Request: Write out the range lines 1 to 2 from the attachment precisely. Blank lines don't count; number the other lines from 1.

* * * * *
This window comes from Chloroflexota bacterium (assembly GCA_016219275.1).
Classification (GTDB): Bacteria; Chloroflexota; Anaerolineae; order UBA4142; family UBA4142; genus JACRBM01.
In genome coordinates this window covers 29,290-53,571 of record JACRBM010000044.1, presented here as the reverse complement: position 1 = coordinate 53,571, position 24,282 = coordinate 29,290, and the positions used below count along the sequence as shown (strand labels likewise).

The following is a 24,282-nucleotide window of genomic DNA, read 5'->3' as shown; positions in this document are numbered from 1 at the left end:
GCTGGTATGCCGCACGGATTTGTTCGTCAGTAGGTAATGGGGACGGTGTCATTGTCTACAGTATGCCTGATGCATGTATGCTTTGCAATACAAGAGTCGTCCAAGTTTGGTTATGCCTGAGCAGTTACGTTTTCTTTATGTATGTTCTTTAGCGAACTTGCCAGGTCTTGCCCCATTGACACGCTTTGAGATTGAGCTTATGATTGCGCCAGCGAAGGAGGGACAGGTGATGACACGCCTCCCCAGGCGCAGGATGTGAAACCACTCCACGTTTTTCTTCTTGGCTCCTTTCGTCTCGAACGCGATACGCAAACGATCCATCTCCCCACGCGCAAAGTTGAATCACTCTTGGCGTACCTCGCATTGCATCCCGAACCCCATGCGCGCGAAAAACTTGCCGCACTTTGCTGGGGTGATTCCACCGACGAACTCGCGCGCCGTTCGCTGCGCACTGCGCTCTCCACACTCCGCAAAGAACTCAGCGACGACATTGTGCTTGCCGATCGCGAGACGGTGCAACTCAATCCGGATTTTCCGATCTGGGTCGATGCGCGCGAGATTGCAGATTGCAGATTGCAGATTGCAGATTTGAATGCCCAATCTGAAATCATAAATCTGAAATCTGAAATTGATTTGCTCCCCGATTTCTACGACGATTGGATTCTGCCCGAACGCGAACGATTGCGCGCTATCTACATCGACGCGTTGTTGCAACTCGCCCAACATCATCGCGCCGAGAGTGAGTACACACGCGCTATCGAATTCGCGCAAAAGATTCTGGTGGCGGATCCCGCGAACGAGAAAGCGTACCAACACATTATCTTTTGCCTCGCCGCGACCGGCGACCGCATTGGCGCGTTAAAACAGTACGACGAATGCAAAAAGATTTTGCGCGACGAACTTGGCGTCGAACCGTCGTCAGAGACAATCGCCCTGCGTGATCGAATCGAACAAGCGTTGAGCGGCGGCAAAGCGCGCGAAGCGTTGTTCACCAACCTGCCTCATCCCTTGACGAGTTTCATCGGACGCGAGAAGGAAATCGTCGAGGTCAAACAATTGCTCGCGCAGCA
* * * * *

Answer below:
This window comes from Chloroflexota bacterium (assembly GCA_016219275.1).
Classification (GTDB): Bacteria; Chloroflexota; Anaerolineae; order UBA4142; family UBA4142; genus JACRBM01.